He said the Findlay headquarters manages about 9.5 percent of the nation’s daily transportation fuels, and that “it is a 24/7 operation of a critical nature.”
“Our employees need to be able to focus on meeting the energy needs of our consumers and not worried about flooding of their homes and safety of their families,” he said.
The corps’ propensity for funding flood-control projects in more highly-populated regions has shifted when it comes to distributing $8 million now available to finish flood-control studies.
Eligibility is focusing more on economic impact, and northwestern Ohio officials are hoping to capitalize on that.
“We heard it for two days from the higher-ups at the corps that what he (Heminger) said really resonated with them,” said Tony Iriti, economic development director of the Findlay-Hancock County Alliance.
Iriti was referring to a lobbying trip that he, Mayor Lydia Mihalik and Hancock County Commissioner Brian Robertson made to Washington last week.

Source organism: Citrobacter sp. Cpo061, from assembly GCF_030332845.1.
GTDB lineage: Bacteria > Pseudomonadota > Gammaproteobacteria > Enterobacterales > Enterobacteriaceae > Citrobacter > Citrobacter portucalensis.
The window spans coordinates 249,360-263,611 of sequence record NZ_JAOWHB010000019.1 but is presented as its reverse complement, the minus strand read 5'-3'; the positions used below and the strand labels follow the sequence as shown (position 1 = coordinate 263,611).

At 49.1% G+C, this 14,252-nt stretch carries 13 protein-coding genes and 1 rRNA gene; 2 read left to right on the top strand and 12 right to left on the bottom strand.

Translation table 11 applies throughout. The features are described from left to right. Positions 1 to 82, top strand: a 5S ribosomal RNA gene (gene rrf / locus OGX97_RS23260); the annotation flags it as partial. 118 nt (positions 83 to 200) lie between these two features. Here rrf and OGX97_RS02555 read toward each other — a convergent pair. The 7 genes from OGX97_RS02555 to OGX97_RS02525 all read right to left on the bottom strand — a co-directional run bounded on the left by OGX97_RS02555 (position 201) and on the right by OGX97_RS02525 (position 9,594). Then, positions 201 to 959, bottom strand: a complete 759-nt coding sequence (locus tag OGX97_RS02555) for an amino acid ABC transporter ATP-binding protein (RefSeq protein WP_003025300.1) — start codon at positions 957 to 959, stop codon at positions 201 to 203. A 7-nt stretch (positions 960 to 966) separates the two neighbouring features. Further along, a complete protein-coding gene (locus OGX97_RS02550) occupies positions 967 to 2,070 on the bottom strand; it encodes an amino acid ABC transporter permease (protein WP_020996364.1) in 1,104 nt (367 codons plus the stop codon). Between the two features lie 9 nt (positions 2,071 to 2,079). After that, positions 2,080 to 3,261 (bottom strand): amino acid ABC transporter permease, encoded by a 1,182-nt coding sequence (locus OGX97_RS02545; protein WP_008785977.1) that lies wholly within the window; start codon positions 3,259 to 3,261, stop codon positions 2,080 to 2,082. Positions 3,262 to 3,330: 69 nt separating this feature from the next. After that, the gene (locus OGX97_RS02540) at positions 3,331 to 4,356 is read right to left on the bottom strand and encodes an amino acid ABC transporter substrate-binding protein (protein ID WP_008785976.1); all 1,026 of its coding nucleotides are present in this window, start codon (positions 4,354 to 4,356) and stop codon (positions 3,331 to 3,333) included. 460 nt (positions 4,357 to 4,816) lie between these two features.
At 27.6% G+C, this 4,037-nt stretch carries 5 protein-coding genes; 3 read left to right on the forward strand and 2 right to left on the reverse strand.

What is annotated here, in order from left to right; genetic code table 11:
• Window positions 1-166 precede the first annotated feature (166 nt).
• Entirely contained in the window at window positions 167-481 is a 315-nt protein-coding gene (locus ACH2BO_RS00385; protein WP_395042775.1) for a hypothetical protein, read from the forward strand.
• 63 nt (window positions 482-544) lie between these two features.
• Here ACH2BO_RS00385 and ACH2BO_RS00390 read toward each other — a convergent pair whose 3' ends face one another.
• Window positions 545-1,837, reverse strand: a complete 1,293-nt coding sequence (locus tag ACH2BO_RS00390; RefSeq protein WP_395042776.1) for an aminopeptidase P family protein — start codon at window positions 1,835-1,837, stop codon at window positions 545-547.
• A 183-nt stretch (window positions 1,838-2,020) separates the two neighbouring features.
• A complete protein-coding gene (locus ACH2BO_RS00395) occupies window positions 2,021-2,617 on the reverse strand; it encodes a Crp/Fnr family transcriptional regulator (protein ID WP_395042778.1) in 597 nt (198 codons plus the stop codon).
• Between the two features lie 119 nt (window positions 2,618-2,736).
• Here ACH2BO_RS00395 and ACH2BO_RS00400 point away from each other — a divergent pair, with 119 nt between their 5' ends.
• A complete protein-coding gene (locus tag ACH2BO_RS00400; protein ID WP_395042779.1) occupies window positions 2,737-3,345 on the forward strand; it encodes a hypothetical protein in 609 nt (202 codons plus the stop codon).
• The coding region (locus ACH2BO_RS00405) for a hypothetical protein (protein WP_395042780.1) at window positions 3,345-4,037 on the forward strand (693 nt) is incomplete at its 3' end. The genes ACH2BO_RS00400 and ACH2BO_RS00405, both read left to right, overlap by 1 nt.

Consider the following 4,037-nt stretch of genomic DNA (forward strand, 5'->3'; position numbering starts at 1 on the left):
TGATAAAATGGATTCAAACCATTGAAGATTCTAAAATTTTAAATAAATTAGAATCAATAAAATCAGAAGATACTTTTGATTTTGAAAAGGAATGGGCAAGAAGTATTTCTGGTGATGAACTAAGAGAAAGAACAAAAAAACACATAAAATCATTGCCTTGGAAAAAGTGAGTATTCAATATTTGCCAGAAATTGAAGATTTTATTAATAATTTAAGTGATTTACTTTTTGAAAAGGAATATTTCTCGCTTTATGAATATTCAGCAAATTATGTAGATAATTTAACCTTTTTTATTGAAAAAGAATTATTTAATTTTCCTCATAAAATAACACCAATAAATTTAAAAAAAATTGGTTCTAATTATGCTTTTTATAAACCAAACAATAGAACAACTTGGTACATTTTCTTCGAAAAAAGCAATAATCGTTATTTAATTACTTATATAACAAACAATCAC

“He was able to connect those points as to why flood control here is so important to the nation,” Iriti said of Heminger.
“With our visit coming on the heels of his, we were able to explain that we’re ready with our local share. I’m really encouraged,” Iriti said.
“If they come back and say, ‘Sorry, you’re not funded,’ then we know where we stand on everything.”
Robertson said area leaders will keep “walking the capital” to make sure federal officials are reminded of northwestern Ohio’s needs. Mihalik said they may even pay a second visit to the capital before the end of the month.
Robertson said the economic impact of flooding reaches beyond the Blanchard River watershed, and used the December flood as an example.
That flood, the 11th worst in Findlay’s history, blocked Interstate 75 and disrupted shipments from Nissin Brake of Ohio in Findlay to Honda of America’s factory outside Marysville.
Robertson, who began his commissioner’s term a year ago, had campaigned on “flooding as an economic issue,” he said.
Robertson’s own company, Manufacturing Business Development Solutions, faces similar problems during floods. The company supplies Honda, Nissan, Toyota, and General Motors products.